How to Measure PPC Cannibalization

In this article I’m going to advocate that you turn off your PPC entirely.  Seriously.

Attribution Modeling Shmattribution Modeling

You can speculate on the true lift from Adwords and other paid search all you want, but there is only one true way to figure out Adwords net effect.  I’m not talking about last click, I’m talking about NET effect.  This includes first click, last click, assists, view-thru, and any other possible intangibles.

There’s only one way to figure that out and that is to pause all your paid search.

Simply put:

Performance with Paid Search

– Expected Performance without Paid Search

=Net Lift

Prerequisites

1. PPC is not the only source of traffic. If you know that PPC is 90% of your traffic, it’s safe to say that this experiment is unnecessary.

2. You can afford to take a hit for a few days.  You will have to pause for long enough to get good data.

3. You have enough volume for statistically significant data.  I wouldn’t bother if your business is doing less than $5,000,000 in annual revenue.  Work on increasing your revenue instead.

4. If your data tends to bounce around week over week, then the results of this experiment will be inconclusive and not worth the trouble.  You need to be fairly certain of your “Expected Performance Without Paid Search.”

 

 

1. Select a time period to use as a baseline.  This should be a very stable, almost static time period when you are not running any special promotions, changing the website around, building links, etc.  Watch out for seasonality as well.  You want as predictable of a performance as possible.

 

2. Record all the relevant metrics for this time period.  Traffic, sales, sign ups, calls etc.

 

3. Pause all PPC for the same time period.  If you stayed paused Monday – Sunday, make sure your PPC paused time period is also Monday – Sunday.  Record all relevant metrics.

 

4. For each of your metrics, subtract one total from the other.  Divide the amount of money you would have spent by the difference in each metric.  Now you have an accurate assessment of your cost/visit, cost/sale, cost/lead.  Now, take the difference in sales, and divide it by the amount of money you would have spent for the given time period.

 

If we narrowly define ROI as Money In/Money Out, then this is your true ROI.

 

How long should your time period be?

 

It is tricky to assess the length of the time period.  On the one hand, the longer your observational period, the better the data.  On the other hand, the more revenue you forego, the more revenue you forego.  Select the minimum length of time where your data is relatively consistent.  One week should be fine for most businesses receiving a few hundred visits a week.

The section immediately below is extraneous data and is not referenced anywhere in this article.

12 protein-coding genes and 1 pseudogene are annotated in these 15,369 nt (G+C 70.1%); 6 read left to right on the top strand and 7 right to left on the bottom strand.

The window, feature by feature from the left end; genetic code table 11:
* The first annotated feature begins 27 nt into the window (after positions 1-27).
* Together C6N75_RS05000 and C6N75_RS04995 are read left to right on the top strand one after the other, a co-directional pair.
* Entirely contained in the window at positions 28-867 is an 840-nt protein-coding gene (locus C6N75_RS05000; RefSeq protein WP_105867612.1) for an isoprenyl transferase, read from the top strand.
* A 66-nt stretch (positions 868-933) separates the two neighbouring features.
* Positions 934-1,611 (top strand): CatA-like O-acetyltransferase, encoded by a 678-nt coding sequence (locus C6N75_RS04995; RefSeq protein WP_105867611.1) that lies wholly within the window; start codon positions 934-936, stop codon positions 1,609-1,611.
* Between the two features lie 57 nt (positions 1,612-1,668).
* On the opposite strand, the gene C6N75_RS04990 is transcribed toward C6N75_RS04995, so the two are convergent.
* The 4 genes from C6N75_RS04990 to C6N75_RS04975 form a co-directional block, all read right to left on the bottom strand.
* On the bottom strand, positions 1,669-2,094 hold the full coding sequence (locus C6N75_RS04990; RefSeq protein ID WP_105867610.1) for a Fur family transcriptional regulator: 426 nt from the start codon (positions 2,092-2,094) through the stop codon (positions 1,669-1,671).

Example

In the beginning of April, a Top 200 Internet Retailer asked me to determine the true ROI of their PPC efforts (about $10,000,000 in spend annually).  I looked through their data and confirmed that about 40% of their revenue was coming through Adwords and Bing based on a few different attribution models.  They were sending about 4% of their annual revenue on Advertising.  What is their ROI?

 

40%

4%

1000% ROI

 

This company dominates in SEO.  They rank extremely well organically in both Google and Bing for many of their top search terms.  Their conversion path is complicated and involves multiple touches from a variety of sources.  I suggested the unthinkable: let’s pause PPC entirely and see what changes.  You can create as many attribution models as you’d like, but nothing will beat a controlled experiment.  Guess what, with their PPC entirely turned off, sales fell by only 25%.

25%

4%

625%

 

The real ROI was actually 625%.  Let’s look at this in terms of advertising margin.

We will define advertising margin as (revenue-cost)/revenue.  This is the percentage of the revenue that is left after advertising cost.

 

1000% ROI translates to (40%-4%)/40%=90%

625% ROI translates to ((25%-4%)/25%=84%

 

Since this company is such a large internet retailer, their actual profit margins are slim.  It just so happened that after all expenses, their profitability was about 15% excluding advertising expenses.  This means that they went from making about 5% per transaction to losing 1%!

For a company doing over $100,000,000 in sales annually, pausing PPC for a week is a $2,000,000 hit to their top line revenue.  However, the lessons learned were well worth it, and we instantly began lowering budgets for campaigns where this cannibalization was the highest.  The company will get its money back for this experiment within 6 months.

Speak Your Mind

*